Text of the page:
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What is Colorectal Cancer?

Colorectal cancer is cancer that starts in the colon or rectum. Most colorectal cancers start as a growth on the inner lining of the colon or rectum, called a polyp. If cancer forms in a polyp, it can grow into the wall of the colon or rectum over time.



Many lifestyle-related factors have been linked to colorectal cancer, such as:

  • Being overweight or obese
  • Physical inactivity
  • Certain types of diets (low-fiber, high-fat)
  • Smoking
  • Alcohol use

Other risk factors include age (over 45), personal history of colorectal polyps/cancer, personal history of inflammatory intestinal conditions, family history of colorectal cancer/adenomatous polyps, inherited genes/syndromes, racial and ethnic backgrounds, and type 2 diabetes.


Colorectal cancer might not cause symptoms right away, but if it does, it may cause one or more of these symptoms:

  • A change in bowel habits, such as diarrhea, constipation, or narrowing of the stool, that lasts for more than a few days
  • A feeling that you need to have a bowel movement that’s not relieved by having one
  • Rectal bleeding with bright red blood
  • Blood in the stool
  • Cramping or abdominal pain
  • Weakness and fatigue
  • Unintended weight loss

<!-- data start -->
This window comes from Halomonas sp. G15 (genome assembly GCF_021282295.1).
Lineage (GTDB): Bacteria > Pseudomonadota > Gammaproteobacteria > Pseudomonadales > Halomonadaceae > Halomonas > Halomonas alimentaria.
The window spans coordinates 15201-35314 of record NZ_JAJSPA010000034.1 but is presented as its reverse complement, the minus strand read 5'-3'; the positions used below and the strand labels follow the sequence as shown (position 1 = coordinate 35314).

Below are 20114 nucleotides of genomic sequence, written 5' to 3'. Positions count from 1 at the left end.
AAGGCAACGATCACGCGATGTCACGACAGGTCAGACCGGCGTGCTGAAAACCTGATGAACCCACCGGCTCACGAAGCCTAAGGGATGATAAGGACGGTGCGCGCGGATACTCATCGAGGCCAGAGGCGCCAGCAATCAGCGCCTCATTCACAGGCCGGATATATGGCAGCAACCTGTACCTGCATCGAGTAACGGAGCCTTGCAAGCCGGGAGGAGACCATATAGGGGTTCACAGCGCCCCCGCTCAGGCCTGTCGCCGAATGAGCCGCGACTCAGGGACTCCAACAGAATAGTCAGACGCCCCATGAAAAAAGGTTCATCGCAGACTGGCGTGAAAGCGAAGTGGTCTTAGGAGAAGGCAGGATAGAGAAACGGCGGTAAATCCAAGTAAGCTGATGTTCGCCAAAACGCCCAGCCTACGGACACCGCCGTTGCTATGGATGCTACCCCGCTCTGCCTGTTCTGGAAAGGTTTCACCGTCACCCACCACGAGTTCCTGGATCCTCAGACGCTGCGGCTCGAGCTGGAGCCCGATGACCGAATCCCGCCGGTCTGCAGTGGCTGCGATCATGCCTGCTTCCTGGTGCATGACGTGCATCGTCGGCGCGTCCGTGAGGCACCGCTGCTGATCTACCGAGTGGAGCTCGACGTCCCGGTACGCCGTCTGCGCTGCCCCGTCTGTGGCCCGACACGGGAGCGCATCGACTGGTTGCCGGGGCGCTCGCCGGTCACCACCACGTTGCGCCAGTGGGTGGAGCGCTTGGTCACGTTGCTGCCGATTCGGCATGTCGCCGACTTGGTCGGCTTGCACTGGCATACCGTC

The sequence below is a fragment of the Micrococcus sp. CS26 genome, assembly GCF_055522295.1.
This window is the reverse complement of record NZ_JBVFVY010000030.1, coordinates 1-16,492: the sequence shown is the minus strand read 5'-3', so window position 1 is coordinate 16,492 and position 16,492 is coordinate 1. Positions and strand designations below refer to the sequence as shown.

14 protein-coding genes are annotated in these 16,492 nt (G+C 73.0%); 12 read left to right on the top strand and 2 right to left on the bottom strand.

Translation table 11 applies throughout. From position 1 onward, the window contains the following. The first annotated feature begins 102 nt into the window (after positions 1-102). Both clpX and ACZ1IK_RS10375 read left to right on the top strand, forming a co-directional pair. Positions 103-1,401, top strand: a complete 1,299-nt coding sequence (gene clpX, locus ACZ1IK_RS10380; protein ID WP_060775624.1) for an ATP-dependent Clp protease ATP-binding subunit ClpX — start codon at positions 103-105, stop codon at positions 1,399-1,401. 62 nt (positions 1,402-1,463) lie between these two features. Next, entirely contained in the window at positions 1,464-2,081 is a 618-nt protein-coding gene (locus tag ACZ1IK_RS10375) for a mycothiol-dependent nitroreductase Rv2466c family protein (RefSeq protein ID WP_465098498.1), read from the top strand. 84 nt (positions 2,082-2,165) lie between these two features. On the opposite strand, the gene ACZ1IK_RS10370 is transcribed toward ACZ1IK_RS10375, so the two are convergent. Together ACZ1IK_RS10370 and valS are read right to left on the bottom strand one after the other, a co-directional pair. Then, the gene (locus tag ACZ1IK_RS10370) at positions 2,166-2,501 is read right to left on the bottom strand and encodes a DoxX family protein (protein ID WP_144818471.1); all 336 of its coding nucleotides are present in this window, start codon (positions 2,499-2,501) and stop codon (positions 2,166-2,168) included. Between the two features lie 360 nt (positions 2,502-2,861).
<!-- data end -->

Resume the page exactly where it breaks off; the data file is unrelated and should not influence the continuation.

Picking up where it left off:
Because these symptoms may overlap with those of other conditions, it is important to get the correct diagnosis to find the right treatment. Make an appointment with your primary care physician if you are experiencing persistent signs and symptoms that concern you.


Screening can detect precancerous growths that can be removed, or detect cancer at an early stage when treatment is less extensive and more successful. The American Cancer Society recommends that people of average risk of colorectal cancer start regular screening at age 45. Average risk means you do not have a personal or family history of colorectal cancer or certain types of polyps, a personal history of inflammatory intestinal conditions, a confirmed or suspected hereditary colorectal cancer syndrome, or a personal history of radiation exposure to the abdomen or pelvic area. Average-risk individuals who are in good health with a life expectancy of more than 10 years should continue regular screening through the age of 75. If you are between ages 76 and 85, talk with your doctor about your preference, overall health, and prior screening history. Screening is not recommended after the age of 85.

There are two types of screenings: stool-based tests and visual (structural) exams. Stool-based tests are less invasive, but must be done more often, and are typically not recommended for high-risk individuals. Visual exams look at the structure of the colon and rectum for abnormal areas. This can be done with a scope inserted into the rectum, or special X-ray tests.

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"From my first visit, I was confident the team at Alliance Cancer Care was going to use leading protocols to treat my cancer. I felt safe, cared for, and listened to when I had questions. Being close to home was key for me and my family so they could be with me throughout each appointment and treatment, Alliance made this possible."
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